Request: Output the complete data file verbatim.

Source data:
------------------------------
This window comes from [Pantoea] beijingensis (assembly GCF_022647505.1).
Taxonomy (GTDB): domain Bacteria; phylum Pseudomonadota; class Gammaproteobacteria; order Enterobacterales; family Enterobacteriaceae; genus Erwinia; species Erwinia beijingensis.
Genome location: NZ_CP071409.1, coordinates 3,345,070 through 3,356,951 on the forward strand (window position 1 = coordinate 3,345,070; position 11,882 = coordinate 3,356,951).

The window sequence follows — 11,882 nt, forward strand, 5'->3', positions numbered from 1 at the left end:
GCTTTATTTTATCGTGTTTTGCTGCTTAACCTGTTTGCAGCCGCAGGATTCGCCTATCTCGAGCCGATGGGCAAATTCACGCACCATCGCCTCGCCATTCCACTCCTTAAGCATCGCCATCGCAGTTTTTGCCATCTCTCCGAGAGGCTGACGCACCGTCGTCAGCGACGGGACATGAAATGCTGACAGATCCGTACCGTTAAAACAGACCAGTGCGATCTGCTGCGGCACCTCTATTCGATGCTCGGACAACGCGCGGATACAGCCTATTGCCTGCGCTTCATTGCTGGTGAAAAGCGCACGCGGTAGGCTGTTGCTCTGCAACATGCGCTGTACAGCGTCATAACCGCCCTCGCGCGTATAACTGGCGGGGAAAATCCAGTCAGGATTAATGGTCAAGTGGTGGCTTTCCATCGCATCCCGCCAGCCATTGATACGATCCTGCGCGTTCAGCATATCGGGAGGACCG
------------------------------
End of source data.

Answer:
This window comes from [Pantoea] beijingensis (assembly GCF_022647505.1).
Taxonomy (GTDB): domain Bacteria; phylum Pseudomonadota; class Gammaproteobacteria; order Enterobacterales; family Enterobacteriaceae; genus Erwinia; species Erwinia beijingensis.
Genome location: NZ_CP071409.1, coordinates 3,345,070 through 3,356,951 on the forward strand (window position 1 = coordinate 3,345,070; position 11,882 = coordinate 3,356,951).

The window sequence follows — 11,882 nt, forward strand, 5'->3', positions numbered from 1 at the left end:
GCTTTATTTTATCGTGTTTTGCTGCTTAACCTGTTTGCAGCCGCAGGATTCGCCTATCTCGAGCCGATGGGCAAATTCACGCACCATCGCCTCGCCATTCCACTCCTTAAGCATCGCCATCGCAGTTTTTGCCATCTCTCCGAGAGGCTGACGCACCGTCGTCAGCGACGGGACATGAAATGCTGACAGATCCGTACCGTTAAAACAGACCAGTGCGATCTGCTGCGGCACCTCTATTCGATGCTCGGACAACGCGCGGATACAGCCTATTGCCTGCGCTTCATTGCTGGTGAAAAGCGCACGCGGTAGGCTGTTGCTCTGCAACATGCGCTGTACAGCGTCATAACCGCCCTCGCGCGTATAACTGGCGGGGAAAATCCAGTCAGGATTAATGGTCAAGTGGTGGCTTTCCATCGCATCCCGCCAGCCATTGATACGATCCTGCGCGTTCAGCATATCGGGAGGACCG